Against commercialism and the music industry

Bandista, however, does not want to be seen as just another stone in the mosaic that makes up Turkish protest music. "We live in a place where both the history of the massacre as well as protests against it exist. Although we are walking this path, we are also punks. We are familiar with MTV and know how the music industry works. We try to make music outside of that system," explains the muscular bassist with the dark-blonde ponytail and the wide smile, as he rolls a cigarette. When the musicians voice criticism in their original songs, they don't sound uptight or preachy; they always play catchy melodies that invite audiences to dance and sing along.

It goes without saying that Bandista performed on Taksim Square during last summer's Gezi protests in Istanbul. "We had already seen in other countries that such a mass movement is possible. But this was the first time that something like this took place in Turkey," explains the saxophonist, who, if appearances are anything to go by, seems to be the youngest member of the collective. "Those who otherwise remain silent have seen what happens when they raise their voices."

The 18 days of occupation, during which Istanbul's Gezi Park was filled with protesters, tents and food stands, was a time when people lived in perfect solidarity. For these people, Gezi is not just an isolated, one-off phenomenon that is over and done with. As far as the musicians are concerned, Gezi lives on. Turkish society was given a wake-up call, awareness was raised, something that is evident in the on-going protests, such as the actions by the resistance movement in the Istanbul district of Karakoey and the protests in front of the gates of the Justice Ministry.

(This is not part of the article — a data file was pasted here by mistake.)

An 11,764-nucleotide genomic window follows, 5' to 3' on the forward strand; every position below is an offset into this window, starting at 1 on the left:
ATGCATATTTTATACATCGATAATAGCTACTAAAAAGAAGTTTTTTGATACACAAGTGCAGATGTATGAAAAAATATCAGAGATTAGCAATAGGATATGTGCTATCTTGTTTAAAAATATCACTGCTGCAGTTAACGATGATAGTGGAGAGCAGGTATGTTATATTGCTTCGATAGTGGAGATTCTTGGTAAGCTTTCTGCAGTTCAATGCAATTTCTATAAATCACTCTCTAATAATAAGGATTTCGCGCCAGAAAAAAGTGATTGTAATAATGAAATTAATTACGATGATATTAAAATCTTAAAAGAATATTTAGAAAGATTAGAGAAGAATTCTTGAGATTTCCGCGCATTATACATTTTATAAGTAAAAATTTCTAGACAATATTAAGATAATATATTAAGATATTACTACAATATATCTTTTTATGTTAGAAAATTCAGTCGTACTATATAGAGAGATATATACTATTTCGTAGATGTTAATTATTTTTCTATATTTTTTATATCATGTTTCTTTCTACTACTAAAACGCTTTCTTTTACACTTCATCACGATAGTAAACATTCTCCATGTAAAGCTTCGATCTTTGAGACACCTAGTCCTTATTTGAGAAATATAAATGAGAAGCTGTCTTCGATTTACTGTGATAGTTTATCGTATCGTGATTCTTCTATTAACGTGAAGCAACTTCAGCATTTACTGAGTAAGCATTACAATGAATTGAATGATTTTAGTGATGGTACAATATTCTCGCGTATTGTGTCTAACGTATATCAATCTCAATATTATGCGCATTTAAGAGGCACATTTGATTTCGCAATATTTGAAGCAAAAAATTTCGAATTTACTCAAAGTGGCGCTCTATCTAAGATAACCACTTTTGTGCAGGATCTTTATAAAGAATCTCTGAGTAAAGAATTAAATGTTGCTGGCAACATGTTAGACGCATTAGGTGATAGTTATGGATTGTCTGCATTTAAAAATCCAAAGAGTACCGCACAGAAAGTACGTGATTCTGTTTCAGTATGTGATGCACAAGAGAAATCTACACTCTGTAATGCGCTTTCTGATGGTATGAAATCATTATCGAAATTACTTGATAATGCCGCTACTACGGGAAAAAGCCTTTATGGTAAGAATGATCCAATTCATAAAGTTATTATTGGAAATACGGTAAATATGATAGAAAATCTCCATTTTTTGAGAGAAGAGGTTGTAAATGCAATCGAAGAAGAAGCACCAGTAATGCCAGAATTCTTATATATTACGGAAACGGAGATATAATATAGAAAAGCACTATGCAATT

Creative resistance

"Every resistance movement has its own voice. The pots and pans that people beat out on the street provided the music for this protest," interjects the bassist on the sofa. His band-mate, the accordionist, concurs. "We recently visited workers from the Kazova textile factory. After the old factory was closed and the workers were let go without any compensation, they resisted and occupied the factory. They kept production going and today, they sell pullovers that they make themselves. The noise of the sewing machines and the clatter of the needles was their music, their notes," he explains. During the Gezi protests, music, as well as graffiti art, dance and every other form of artistic expression were all means to share a common joy as well as the common sense of grief.

At the solidarity concert in Berlin for those Gezi protesters who are still behind bars, the Bandista musicians create a lively atmosphere. The audience is international. "I like how they combine left-wing classics like 'A las barricadas' with traditional sounds," enthuses one member of the audience, who has been following the band for ages. Bandista regularly performs at various festivals, and their fan base has grown accordingly.

This evening, Bandista closes the concert with a Turkish version of "Bella Ciao", which is obligatory for any event featuring left-wing internationalist protest music, and the words "the resistance continues." The audience happily sings along.

Ceyda Nurtsch

© Qantara.de 2014

Translated from the German by John Bergeron

Editor: Aingeal Flanagan/Qantara.de